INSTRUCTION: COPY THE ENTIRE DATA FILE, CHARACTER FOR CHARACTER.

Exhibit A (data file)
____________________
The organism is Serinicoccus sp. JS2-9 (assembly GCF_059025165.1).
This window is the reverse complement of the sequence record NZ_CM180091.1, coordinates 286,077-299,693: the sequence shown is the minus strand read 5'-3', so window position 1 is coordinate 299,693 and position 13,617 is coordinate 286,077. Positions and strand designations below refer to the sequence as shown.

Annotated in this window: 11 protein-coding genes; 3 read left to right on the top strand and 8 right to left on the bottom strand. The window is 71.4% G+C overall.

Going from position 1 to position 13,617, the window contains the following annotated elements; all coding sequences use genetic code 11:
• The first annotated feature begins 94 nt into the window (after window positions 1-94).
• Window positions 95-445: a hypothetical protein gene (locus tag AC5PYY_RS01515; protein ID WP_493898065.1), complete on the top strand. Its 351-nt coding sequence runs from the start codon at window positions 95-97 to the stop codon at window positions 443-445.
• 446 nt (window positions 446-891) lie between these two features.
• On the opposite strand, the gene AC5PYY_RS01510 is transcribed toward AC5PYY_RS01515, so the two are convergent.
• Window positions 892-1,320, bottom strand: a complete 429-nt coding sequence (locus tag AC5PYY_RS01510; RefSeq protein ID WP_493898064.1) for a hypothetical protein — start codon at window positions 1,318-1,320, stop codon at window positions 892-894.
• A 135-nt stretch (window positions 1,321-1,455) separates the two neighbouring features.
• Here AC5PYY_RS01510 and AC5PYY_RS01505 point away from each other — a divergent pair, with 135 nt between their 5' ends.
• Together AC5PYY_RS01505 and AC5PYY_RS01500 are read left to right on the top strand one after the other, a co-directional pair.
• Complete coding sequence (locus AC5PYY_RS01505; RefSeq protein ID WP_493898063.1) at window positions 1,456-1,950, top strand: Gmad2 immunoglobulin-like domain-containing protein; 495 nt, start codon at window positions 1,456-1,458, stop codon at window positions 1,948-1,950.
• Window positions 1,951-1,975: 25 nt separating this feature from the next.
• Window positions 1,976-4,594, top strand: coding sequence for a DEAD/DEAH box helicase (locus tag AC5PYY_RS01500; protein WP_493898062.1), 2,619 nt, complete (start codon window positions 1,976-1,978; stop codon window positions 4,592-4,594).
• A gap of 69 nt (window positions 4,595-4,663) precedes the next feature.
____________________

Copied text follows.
The organism is Serinicoccus sp. JS2-9 (assembly GCF_059025165.1).
This window is the reverse complement of the sequence record NZ_CM180091.1, coordinates 286,077-299,693: the sequence shown is the minus strand read 5'-3', so window position 1 is coordinate 299,693 and position 13,617 is coordinate 286,077. Positions and strand designations below refer to the sequence as shown.

Annotated in this window: 11 protein-coding genes; 3 read left to right on the top strand and 8 right to left on the bottom strand. The window is 71.4% G+C overall.

Going from position 1 to position 13,617, the window contains the following annotated elements; all coding sequences use genetic code 11:
• The first annotated feature begins 94 nt into the window (after window positions 1-94).
• Window positions 95-445: a hypothetical protein gene (locus tag AC5PYY_RS01515; protein ID WP_493898065.1), complete on the top strand. Its 351-nt coding sequence runs from the start codon at window positions 95-97 to the stop codon at window positions 443-445.
• 446 nt (window positions 446-891) lie between these two features.
• On the opposite strand, the gene AC5PYY_RS01510 is transcribed toward AC5PYY_RS01515, so the two are convergent.
• Window positions 892-1,320, bottom strand: a complete 429-nt coding sequence (locus tag AC5PYY_RS01510; RefSeq protein ID WP_493898064.1) for a hypothetical protein — start codon at window positions 1,318-1,320, stop codon at window positions 892-894.
• A 135-nt stretch (window positions 1,321-1,455) separates the two neighbouring features.
• Here AC5PYY_RS01510 and AC5PYY_RS01505 point away from each other — a divergent pair, with 135 nt between their 5' ends.
• Together AC5PYY_RS01505 and AC5PYY_RS01500 are read left to right on the top strand one after the other, a co-directional pair.
• Complete coding sequence (locus AC5PYY_RS01505; RefSeq protein ID WP_493898063.1) at window positions 1,456-1,950, top strand: Gmad2 immunoglobulin-like domain-containing protein; 495 nt, start codon at window positions 1,456-1,458, stop codon at window positions 1,948-1,950.
• Window positions 1,951-1,975: 25 nt separating this feature from the next.
• Window positions 1,976-4,594, top strand: coding sequence for a DEAD/DEAH box helicase (locus tag AC5PYY_RS01500; protein WP_493898062.1), 2,619 nt, complete (start codon window positions 1,976-1,978; stop codon window positions 4,592-4,594).
• A gap of 69 nt (window positions 4,595-4,663) precedes the next feature.